Arizona leaders say state has made progress on opioid crisis, but concerns about border security remain

Rep. Martha McSally on Wednesday blamed the country’s lack of border security as one reason for Arizona’s opioid epidemic.

Adults with Down syndrome are more independent, experts say, but face challenges in getting old

A new generation of adults with Down syndrome is the most independent ever, in part because of parental demands. Yet new challenges loom at the same time their world is expanding

Tempe, ASU to study wastewater for clues about opioid use

Tempe and Arizona State University are each contributing $35,000 to monitor city wastewater, believing it will help tailor programs to fight the opioid crisis.

After years of trying, Congress gives ‘right to try’ drug bill final OK

WASHINGTON - It took two years of trying, but Congress gave final approval this week to so-called "right-to-try" legislation that, if signed by the president, would give patients with terminal diagnoses access to experimental drugs that could save their lives.

Second-grader uses fire-safety training to save her family from burning home

Monibelle Townsend, 7, learned house fire-safety techniques from Phoenix firefighters days before a fire destroyed her home.

Arizona ultrarunners turn nocturnal during summer months

As temperatures rise during Arizona’s hot summer months, the growing community of ultrarunners need an outlet to train while staying safe. The Insomniac Night Series provides an outlet for all types of distance runners to race safety and build relationships in the process.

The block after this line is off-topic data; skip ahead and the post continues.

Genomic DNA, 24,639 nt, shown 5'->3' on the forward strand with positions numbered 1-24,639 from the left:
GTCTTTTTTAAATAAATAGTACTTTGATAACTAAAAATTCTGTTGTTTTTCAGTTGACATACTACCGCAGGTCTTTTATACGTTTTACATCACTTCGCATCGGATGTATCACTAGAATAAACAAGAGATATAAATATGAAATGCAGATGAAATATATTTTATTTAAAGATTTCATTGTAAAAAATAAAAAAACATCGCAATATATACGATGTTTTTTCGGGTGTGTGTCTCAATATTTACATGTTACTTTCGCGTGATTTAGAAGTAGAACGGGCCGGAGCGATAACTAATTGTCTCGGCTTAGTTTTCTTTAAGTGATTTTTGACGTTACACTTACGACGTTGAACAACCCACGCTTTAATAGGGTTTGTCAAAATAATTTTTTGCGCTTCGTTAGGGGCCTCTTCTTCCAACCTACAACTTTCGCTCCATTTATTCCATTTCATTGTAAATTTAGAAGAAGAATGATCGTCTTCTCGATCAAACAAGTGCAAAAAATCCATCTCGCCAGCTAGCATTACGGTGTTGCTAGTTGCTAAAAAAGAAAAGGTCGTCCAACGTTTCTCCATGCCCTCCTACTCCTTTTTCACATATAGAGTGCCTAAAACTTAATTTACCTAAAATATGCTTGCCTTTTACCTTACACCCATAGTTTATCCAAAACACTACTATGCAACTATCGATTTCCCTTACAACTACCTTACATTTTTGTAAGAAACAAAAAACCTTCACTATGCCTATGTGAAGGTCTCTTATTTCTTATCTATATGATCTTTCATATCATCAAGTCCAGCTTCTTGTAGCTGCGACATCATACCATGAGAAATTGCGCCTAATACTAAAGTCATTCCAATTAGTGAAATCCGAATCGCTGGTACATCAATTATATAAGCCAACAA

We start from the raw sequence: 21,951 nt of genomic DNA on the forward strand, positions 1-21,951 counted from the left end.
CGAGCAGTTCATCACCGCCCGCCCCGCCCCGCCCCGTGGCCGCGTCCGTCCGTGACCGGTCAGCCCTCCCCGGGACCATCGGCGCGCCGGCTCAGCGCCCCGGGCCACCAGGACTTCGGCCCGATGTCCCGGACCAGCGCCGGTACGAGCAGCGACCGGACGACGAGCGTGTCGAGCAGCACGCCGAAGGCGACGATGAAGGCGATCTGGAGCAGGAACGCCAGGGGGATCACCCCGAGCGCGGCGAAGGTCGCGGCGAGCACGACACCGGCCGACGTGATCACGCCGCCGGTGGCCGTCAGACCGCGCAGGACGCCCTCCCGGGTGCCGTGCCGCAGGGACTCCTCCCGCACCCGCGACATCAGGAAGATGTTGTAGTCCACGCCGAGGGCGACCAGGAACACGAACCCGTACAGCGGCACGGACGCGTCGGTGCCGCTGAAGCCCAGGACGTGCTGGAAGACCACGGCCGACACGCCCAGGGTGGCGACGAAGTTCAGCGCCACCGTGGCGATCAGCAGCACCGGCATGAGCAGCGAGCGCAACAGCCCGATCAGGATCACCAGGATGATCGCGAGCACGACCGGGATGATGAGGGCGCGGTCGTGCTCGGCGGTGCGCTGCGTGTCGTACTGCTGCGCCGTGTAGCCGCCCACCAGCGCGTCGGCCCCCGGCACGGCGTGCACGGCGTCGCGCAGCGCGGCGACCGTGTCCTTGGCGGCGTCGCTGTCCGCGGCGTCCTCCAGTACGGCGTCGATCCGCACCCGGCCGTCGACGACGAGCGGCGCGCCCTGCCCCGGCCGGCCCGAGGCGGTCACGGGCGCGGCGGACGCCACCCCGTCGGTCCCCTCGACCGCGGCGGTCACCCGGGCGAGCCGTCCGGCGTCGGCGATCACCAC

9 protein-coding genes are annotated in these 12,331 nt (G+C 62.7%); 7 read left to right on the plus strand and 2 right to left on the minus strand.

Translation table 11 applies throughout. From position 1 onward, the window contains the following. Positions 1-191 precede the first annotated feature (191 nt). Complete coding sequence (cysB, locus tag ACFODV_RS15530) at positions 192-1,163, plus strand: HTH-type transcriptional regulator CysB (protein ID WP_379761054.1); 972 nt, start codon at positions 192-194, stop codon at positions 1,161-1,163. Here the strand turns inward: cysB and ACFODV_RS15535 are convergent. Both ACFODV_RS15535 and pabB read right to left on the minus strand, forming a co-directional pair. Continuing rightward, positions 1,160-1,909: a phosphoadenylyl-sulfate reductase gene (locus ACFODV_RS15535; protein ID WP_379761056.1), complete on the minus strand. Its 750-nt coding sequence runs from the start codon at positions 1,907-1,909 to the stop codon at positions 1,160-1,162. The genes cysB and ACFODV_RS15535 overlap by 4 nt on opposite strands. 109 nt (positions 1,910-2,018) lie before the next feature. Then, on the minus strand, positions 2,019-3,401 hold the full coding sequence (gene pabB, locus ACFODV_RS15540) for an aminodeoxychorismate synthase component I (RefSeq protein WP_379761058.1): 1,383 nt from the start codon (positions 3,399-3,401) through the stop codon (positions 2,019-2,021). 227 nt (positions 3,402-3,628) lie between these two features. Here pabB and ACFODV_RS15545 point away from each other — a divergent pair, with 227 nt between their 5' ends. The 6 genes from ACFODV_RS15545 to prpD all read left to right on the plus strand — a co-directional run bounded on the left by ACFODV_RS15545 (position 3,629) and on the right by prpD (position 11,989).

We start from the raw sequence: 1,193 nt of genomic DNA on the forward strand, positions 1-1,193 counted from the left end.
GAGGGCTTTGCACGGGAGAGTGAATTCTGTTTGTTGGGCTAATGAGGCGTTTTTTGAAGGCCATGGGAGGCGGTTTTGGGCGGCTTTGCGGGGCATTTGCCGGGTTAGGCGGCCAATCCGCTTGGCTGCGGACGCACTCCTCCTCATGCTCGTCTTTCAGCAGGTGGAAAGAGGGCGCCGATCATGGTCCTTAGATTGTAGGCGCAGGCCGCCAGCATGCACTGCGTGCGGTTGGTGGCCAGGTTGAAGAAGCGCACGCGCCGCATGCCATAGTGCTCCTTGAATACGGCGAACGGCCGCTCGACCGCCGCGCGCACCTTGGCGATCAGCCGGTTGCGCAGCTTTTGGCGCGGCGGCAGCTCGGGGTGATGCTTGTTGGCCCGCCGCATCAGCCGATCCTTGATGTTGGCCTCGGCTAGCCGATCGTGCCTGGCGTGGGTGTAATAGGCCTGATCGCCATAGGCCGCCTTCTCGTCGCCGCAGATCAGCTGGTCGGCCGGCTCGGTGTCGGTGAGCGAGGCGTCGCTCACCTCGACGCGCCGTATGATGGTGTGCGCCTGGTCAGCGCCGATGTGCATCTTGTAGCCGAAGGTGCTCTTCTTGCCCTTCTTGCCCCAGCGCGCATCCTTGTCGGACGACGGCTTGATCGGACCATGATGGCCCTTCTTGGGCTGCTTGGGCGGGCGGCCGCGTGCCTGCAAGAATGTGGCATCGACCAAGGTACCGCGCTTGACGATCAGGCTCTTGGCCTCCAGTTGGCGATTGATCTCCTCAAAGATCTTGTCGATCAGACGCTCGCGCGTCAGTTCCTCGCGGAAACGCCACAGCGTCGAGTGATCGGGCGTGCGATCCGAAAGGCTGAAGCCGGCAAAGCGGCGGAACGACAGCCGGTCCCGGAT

Innovative programs aim to offset state’s shortage of mental health beds

WASHINGTON - The U.S. has only about a quarter of the beds that experts say is the safe minimum, and Arizona has only about a third of the national rate, but analysts and advocates said the state should get credit for innovative programs it does supply.

Taking a load off: Weight cutting growing issue in mixed martial arts

In mixed martial arts, weight cutting is commonplace as fighters prepare to compete at the highest level. The process can be dangerous.

May 14, 2018 Newscast | Cronkite News

Cronkite News consumer reporters bring stories on the health and well-being of Arizona communities.


Native Americans close the gap – almost – on U.S. life expectancy

WASHINGTON - Life expectancy for Native Americans is decades longer than it was in the 1960s, nearly closing the gap with the rest of the U.S. population, government data show. But experts say pockets of problems remain, particularly on traditional reservations.

Fans ‘think we are superheroes’: Athletes move to forefront of mental health discussion

During this first week of Mental Health Awareness Month, the stories of athletes’ struggles, too, are being told. “I feel like (fans) think that we are superheroes to everybody,” Phoenix Suns guard Tyler Ulis said. “We go through things in life, even though you guys see us on TV playing a game we love and having fun. We still go through our ups and down as well.”

A lack of inclusive sex education in Arizona could cause a rise in HIV/AIDS diagnoses

A community sexuality educator at Planned Parenthood of Arizona believes the lack of inclusive sex education is leading unknowing young people to partake in risky and potentially life-threatening sexual behavior.